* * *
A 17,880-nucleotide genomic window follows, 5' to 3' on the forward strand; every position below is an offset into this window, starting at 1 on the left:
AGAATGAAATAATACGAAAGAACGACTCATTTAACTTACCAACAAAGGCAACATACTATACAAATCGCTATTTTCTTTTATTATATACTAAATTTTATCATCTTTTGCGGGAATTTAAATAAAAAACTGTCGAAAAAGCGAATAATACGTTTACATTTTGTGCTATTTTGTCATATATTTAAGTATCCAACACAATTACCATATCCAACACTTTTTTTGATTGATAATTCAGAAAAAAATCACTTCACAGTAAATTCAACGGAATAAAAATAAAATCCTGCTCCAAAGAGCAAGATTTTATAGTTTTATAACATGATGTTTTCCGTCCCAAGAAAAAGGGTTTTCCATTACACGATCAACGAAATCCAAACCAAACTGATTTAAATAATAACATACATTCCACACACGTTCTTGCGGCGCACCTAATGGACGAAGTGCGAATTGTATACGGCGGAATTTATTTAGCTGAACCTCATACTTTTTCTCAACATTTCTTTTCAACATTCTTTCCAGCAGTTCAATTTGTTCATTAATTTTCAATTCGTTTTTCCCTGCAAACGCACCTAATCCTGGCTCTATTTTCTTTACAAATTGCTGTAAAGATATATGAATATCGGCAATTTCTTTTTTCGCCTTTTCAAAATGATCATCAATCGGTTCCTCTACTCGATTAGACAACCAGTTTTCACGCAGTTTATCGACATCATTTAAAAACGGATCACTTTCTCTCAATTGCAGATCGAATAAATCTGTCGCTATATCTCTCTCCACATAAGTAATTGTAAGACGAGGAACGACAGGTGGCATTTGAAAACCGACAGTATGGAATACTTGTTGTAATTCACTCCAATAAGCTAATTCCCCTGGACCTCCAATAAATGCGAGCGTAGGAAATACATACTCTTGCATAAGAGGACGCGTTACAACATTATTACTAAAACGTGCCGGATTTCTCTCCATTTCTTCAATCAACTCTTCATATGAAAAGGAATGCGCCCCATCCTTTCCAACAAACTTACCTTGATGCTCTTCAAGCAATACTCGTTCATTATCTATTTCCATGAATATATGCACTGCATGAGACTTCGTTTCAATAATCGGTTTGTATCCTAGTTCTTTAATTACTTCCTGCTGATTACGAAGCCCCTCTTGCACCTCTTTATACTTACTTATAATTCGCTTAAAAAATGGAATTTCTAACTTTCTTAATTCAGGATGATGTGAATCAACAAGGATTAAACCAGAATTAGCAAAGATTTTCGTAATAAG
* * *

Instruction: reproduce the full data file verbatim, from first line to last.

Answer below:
A 17,880-nucleotide genomic window follows, 5' to 3' on the forward strand; every position below is an offset into this window, starting at 1 on the left:
AGAATGAAATAATACGAAAGAACGACTCATTTAACTTACCAACAAAGGCAACATACTATACAAATCGCTATTTTCTTTTATTATATACTAAATTTTATCATCTTTTGCGGGAATTTAAATAAAAAACTGTCGAAAAAGCGAATAATACGTTTACATTTTGTGCTATTTTGTCATATATTTAAGTATCCAACACAATTACCATATCCAACACTTTTTTTGATTGATAATTCAGAAAAAAATCACTTCACAGTAAATTCAACGGAATAAAAATAAAATCCTGCTCCAAAGAGCAAGATTTTATAGTTTTATAACATGATGTTTTCCGTCCCAAGAAAAAGGGTTTTCCATTACACGATCAACGAAATCCAAACCAAACTGATTTAAATAATAACATACATTCCACACACGTTCTTGCGGCGCACCTAATGGACGAAGTGCGAATTGTATACGGCGGAATTTATTTAGCTGAACCTCATACTTTTTCTCAACATTTCTTTTCAACATTCTTTCCAGCAGTTCAATTTGTTCATTAATTTTCAATTCGTTTTTCCCTGCAAACGCACCTAATCCTGGCTCTATTTTCTTTACAAATTGCTGTAAAGATATATGAATATCGGCAATTTCTTTTTTCGCCTTTTCAAAATGATCATCAATCGGTTCCTCTACTCGATTAGACAACCAGTTTTCACGCAGTTTATCGACATCATTTAAAAACGGATCACTTTCTCTCAATTGCAGATCGAATAAATCTGTCGCTATATCTCTCTCCACATAAGTAATTGTAAGACGAGGAACGACAGGTGGCATTTGAAAACCGACAGTATGGAATACTTGTTGTAATTCACTCCAATAAGCTAATTCCCCTGGACCTCCAATAAATGCGAGCGTAGGAAATACATACTCTTGCATAAGAGGACGCGTTACAACATTATTACTAAAACGTGCCGGATTTCTCTCCATTTCTTCAATCAACTCTTCATATGAAAAGGAATGCGCCCCATCCTTTCCAACAAACTTACCTTGATGCTCTTCAAGCAATACTCGTTCATTATCTATTTCCATGAATATATGCACTGCATGAGACTTCGTTTCAATAATCGGTTTGTATCCTAGTTCTTTAATTACTTCCTGCTGATTACGAAGCCCCTCTTGCACCTCTTTATACTTACTTATAATTCGCTTAAAAAATGGAATTTCTAACTTTCTTAATTCAGGATGATGTGAATCAACAAGGATTAAACCAGAATTAGCAAAGATTTTCGTAATAAG